lunedì 16 luglio 2012

Unexpected voices

I finished building a viola some weeks ago.
My method of construction requires each components of the instrument (body, back, ribs, neck and fingerboard) to be singularly tooled to reach a determinate finishing level, and then they are assembled in order to harmonize lines and whispers.
This is basically what happened with this viola:  at some stage, convinced by the smoothness of the lines and by the sweet and full roundness of the rustlings amplified by the sound box, I couldn’t help but start to varnish it, to give colour and scent to this new flower that bloomed unexpectedly (I know that someone will probably think that I’m too sentimental, but, frankly, I don’t give a damn!)
After I had finished the varnishing, it was time to hear Her real voice: no more whisperings to decipher, but sound, texture, colour!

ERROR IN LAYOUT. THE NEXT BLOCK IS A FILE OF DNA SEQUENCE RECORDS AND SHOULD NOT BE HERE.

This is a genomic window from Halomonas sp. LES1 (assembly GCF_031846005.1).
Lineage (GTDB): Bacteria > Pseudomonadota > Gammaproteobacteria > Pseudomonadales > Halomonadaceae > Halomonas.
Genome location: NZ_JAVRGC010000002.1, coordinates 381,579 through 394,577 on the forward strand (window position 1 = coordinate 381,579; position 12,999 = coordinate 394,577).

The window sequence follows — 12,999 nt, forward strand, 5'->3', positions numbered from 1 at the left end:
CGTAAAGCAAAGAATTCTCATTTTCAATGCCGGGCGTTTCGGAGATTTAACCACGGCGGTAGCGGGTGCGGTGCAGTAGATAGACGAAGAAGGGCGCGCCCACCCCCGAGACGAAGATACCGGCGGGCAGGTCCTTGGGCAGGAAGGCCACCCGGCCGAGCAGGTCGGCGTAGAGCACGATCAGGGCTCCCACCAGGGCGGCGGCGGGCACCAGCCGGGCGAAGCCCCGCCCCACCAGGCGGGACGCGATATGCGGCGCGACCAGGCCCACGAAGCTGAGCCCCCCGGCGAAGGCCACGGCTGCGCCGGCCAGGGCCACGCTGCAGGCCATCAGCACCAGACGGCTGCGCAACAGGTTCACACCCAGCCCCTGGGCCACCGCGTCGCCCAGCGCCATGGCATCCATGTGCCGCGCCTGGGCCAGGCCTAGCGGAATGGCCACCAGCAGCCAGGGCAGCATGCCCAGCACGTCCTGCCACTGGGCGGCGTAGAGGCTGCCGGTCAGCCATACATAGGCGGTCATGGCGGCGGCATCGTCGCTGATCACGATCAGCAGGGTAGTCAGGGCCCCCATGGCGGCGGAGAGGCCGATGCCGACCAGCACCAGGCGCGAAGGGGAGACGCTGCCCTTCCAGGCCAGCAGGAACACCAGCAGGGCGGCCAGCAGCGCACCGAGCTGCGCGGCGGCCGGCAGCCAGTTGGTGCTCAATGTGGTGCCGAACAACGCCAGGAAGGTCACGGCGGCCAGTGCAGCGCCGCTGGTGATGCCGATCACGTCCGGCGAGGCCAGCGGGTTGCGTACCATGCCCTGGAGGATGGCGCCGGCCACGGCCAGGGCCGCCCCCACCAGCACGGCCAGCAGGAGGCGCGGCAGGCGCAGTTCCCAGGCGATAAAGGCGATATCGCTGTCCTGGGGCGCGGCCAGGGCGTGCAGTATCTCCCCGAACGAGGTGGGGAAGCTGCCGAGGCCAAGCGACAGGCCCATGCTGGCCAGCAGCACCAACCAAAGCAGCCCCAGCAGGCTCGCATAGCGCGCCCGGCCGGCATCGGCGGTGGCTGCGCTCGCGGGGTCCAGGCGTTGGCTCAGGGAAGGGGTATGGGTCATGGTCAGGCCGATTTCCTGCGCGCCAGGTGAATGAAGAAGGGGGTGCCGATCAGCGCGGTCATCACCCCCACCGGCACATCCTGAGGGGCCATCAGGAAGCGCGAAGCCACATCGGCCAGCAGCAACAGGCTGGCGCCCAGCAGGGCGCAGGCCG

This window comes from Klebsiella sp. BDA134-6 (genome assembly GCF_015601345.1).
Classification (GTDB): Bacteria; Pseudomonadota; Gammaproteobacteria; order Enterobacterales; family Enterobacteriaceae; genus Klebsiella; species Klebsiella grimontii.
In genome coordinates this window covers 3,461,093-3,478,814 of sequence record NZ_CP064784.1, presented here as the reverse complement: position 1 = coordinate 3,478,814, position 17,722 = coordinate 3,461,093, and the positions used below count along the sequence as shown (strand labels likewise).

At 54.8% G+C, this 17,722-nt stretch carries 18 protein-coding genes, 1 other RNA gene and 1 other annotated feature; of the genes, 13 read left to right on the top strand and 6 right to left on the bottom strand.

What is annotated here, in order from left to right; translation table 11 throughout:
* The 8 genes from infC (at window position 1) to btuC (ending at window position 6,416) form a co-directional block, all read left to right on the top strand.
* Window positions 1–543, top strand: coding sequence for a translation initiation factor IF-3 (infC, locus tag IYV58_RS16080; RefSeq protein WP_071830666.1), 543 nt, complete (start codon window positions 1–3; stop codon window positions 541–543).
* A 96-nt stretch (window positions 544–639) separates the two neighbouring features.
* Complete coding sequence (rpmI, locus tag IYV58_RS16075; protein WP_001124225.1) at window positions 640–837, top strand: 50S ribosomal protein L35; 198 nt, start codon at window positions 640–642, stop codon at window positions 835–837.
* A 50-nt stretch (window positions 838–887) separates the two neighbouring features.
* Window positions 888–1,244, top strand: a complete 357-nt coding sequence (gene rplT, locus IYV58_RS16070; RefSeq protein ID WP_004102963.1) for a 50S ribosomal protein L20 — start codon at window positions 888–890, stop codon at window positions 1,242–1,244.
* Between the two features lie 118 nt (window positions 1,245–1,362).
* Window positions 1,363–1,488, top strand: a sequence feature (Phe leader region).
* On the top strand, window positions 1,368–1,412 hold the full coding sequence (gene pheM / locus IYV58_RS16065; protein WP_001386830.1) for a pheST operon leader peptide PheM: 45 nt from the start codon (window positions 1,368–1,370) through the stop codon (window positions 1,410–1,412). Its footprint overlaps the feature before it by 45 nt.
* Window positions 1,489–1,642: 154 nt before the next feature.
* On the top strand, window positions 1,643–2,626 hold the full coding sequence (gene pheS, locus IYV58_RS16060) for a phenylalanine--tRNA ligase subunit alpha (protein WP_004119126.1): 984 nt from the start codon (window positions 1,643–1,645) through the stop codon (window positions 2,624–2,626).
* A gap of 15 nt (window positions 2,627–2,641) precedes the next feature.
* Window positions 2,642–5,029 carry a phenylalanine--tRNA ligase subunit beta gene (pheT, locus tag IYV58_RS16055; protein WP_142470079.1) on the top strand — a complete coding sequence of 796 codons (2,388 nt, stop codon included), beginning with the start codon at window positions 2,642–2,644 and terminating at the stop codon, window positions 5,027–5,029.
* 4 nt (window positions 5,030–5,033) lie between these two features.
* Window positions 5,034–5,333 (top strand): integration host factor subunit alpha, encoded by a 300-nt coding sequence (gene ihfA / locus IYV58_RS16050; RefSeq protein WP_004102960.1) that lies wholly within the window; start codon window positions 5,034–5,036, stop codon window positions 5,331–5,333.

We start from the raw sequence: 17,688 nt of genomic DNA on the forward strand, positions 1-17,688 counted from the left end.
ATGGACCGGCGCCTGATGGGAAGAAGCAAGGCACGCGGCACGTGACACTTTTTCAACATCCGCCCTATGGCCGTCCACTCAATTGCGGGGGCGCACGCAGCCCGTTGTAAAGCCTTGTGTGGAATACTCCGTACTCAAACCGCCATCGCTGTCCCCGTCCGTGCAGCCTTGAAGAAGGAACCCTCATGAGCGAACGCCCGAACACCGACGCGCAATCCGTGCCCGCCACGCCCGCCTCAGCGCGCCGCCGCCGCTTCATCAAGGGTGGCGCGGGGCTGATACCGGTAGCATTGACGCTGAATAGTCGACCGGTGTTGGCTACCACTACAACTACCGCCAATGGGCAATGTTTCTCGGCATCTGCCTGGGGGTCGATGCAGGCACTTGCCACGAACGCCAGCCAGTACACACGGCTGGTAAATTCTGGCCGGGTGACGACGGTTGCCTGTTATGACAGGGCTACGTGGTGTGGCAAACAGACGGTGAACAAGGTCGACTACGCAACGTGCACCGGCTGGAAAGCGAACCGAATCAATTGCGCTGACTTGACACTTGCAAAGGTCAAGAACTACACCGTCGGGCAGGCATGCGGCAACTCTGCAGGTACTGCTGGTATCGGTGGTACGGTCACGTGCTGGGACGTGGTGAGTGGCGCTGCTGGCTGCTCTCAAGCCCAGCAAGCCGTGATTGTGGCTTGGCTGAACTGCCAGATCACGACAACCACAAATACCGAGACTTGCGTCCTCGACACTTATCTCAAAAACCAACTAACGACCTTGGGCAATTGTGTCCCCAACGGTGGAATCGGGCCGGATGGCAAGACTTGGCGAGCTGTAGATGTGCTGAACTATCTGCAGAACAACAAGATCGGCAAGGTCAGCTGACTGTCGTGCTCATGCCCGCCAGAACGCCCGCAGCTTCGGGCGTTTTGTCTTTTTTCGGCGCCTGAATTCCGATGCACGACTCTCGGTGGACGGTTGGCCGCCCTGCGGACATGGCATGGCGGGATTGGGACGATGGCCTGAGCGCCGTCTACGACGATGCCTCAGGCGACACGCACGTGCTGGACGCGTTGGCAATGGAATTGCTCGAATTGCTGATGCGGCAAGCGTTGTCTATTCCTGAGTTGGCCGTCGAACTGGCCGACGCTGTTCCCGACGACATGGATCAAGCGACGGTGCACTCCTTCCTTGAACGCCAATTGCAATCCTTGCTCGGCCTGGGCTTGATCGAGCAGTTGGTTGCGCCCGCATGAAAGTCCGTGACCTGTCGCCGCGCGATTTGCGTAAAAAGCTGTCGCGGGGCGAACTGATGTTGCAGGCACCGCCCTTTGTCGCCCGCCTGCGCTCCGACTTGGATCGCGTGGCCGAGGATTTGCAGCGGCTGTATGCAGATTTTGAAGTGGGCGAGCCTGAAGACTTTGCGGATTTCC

The following Friday I had an appointment with Elena, a young lady in search of a viola.  Placing a new made instrument into a musician’s hands is always a peculiar moment: a new relationship begins. I obviously like my instruments, but you know how it goes: in Italian we say “Ogni scarrafone è bello a mamma sua” something along the lines of “Even an ugly child is dear to his mother”.
Maybe she’ll expect something different…Performance anxiety. Sometimes I’d like to snatch the instrument out of the customers’ hands; I can’t stand that condescending attitude that many have towards a new instrument: “Well…It’s really nice, but you can hear that it’s new…” Or maybe, just after the very first notes: “Let’s see…Beautiful, but I like it more on the high notes…” But, for fuck’s sake, give it a minute! Warm it up! Search a connection with it! Explore it! Play it a bit!